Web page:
But it looks ugly as fark, and exposed metal circuits hanging out where they can bump into your (magnetic!) metal speaker cone support is bad. Project enclosements Good! I got one of these at Radio Shack (did I mention ALL my parts are from Radio Shack?). Part number 278-2092 Snap-In 2-Port Surface Mount Box. They run about $4 and beside the solder (also $4) it’s the most expensive part of this whole project. Snap it apart, mount the bottom to the side of the inside of the amp. Drill some holes in the top half for your switch and 1/4″ phono plug (or speaker jack is the technical term at this point), paint it black with some black laquer spray paint ($3, home depot – glossy black FTW). The switch and phono plug have threaded tops just like most non-Strat style phono plugs, so unscrew the bezel, take off the washer, push the plug/switch through the back of the hole, and then screw the washer/bezel to lock it in place.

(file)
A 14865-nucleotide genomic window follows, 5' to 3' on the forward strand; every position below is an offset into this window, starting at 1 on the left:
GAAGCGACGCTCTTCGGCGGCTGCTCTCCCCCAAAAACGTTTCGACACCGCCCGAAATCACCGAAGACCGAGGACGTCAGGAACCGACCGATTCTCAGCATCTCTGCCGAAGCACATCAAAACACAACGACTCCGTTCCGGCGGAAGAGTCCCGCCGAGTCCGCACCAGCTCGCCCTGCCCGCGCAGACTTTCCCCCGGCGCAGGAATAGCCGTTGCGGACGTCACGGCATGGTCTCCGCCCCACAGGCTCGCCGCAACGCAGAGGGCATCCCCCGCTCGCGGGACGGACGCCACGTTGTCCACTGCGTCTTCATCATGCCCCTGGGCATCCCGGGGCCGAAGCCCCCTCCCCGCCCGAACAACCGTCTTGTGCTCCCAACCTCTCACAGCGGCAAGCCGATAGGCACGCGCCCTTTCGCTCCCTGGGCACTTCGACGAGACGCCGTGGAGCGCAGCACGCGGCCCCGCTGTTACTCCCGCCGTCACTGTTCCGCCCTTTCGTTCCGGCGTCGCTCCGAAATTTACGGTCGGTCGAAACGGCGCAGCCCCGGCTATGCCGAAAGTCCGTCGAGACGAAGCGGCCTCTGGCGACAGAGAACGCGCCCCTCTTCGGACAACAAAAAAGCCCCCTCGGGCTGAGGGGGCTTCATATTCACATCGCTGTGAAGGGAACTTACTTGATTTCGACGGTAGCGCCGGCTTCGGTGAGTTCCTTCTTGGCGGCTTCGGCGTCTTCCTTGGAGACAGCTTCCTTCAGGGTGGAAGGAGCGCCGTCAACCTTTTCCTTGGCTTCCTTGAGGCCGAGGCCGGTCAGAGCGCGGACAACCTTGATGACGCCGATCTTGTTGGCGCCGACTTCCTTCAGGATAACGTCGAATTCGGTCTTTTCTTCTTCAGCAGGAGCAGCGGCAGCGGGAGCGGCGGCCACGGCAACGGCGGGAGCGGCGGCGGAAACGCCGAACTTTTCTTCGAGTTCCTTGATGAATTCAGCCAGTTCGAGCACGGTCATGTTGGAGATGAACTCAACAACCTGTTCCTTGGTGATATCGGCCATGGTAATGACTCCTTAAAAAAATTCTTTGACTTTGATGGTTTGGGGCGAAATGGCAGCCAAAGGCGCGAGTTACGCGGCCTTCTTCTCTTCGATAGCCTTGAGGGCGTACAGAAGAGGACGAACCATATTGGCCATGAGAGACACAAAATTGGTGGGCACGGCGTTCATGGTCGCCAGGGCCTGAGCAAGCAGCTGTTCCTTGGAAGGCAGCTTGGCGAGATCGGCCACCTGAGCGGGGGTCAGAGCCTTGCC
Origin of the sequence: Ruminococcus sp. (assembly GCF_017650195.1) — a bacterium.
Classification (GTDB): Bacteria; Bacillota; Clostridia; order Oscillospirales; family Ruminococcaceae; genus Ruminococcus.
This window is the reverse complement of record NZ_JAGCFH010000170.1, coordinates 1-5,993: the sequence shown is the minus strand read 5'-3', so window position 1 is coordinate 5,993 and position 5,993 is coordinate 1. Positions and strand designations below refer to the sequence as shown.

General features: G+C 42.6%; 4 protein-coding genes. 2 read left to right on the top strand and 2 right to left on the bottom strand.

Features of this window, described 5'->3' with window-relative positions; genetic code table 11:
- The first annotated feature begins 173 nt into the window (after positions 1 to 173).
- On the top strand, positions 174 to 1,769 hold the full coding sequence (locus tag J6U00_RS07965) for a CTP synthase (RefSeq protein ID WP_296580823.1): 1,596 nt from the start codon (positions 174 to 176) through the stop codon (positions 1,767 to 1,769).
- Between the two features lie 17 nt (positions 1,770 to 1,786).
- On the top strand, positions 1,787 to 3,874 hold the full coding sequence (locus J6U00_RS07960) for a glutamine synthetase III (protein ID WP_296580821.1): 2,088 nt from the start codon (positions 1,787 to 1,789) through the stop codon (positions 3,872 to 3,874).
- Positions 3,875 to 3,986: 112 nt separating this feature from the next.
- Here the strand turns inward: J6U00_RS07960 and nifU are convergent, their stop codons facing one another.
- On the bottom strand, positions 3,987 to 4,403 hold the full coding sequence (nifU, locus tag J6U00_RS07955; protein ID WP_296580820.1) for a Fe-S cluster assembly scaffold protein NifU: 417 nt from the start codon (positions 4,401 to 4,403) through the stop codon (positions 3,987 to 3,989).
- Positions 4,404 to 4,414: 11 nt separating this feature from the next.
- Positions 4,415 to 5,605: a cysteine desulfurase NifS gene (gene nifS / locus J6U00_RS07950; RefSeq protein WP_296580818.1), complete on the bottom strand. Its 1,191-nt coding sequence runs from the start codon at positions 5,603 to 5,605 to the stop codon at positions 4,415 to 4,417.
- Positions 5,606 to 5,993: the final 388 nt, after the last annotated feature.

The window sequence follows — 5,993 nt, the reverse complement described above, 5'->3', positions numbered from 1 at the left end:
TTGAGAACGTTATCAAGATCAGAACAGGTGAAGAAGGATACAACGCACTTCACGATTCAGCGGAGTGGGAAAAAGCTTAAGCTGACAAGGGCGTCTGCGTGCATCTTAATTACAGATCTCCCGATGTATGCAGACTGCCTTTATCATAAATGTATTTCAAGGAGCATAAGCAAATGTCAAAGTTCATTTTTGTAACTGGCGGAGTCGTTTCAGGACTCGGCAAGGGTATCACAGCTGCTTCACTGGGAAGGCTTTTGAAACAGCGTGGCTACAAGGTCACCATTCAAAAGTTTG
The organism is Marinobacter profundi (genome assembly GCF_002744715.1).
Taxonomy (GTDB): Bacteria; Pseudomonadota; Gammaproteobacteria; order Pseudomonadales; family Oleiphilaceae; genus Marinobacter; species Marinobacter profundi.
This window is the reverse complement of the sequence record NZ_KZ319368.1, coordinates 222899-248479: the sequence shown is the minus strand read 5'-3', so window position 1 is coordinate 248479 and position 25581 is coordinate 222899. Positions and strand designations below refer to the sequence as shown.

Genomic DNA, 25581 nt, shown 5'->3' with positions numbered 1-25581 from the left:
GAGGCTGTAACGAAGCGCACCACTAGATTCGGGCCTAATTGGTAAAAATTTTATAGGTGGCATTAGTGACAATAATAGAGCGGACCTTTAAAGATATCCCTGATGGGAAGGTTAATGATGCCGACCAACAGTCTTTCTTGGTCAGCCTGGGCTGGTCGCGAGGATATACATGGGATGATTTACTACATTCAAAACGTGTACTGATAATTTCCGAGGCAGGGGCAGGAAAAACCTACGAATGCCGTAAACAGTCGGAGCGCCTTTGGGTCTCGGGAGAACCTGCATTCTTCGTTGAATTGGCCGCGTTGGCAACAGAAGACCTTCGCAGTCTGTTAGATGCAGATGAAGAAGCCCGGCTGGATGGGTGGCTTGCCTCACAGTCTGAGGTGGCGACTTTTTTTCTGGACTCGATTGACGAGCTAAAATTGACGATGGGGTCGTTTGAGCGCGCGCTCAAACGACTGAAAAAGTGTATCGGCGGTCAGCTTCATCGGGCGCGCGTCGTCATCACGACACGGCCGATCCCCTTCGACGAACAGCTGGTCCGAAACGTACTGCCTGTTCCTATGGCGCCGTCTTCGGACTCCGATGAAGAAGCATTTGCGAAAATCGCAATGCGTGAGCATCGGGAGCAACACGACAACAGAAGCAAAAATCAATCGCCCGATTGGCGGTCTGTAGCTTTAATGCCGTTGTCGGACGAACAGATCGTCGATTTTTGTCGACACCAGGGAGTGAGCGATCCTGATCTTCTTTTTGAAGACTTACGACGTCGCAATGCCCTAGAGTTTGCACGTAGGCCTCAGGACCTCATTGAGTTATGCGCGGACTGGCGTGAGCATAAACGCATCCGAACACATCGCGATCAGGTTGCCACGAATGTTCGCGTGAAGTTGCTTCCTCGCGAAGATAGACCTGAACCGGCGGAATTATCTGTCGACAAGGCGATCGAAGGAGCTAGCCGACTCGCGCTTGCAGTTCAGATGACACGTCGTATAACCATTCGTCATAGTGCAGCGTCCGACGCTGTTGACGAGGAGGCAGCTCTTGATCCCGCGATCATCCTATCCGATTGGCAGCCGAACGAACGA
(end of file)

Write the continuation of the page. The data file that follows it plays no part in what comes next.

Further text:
The above pic is the only detailed “wiring diagram” I have for you. If you follow the red wires it’s easiest to understand. The switch, on the left, has three pairs of red and black wires feeding out of it. The center pair output to the speaker directly. The 1/4″ phono plug (right of switch) feeds into the far left pair of connectors on the switch. The prexisting amp (shiny metal thing in upper left corner) feeds into the right pair of connectors on the switch. With the flip of a switch you can go from internal amp, to external amp feeding the speaker!
Carefully thread the wires through the back of your mount box, and snap the top to the bottom piece. You now have a functioning half stack(!!!). I have my switch set so that if you flip the switch up towards the jack, you get the jack input. If you flip it away from the jack, you get the alternate (Crate Amp) input. I should also note that the mount box (for the switch, phono plug) isn’t flush with the outer edge of the speaker box – it’s set in quite a bit, so that the switch won’t snag on anything, and the phono plug won’t interfere when pushing the speaker cabinet against the wall.
Things to do:
- Add “4 ohm” label to jack
- Upgrade internal speaker to Celestion 100 dB sensitivity speaker
- Rock out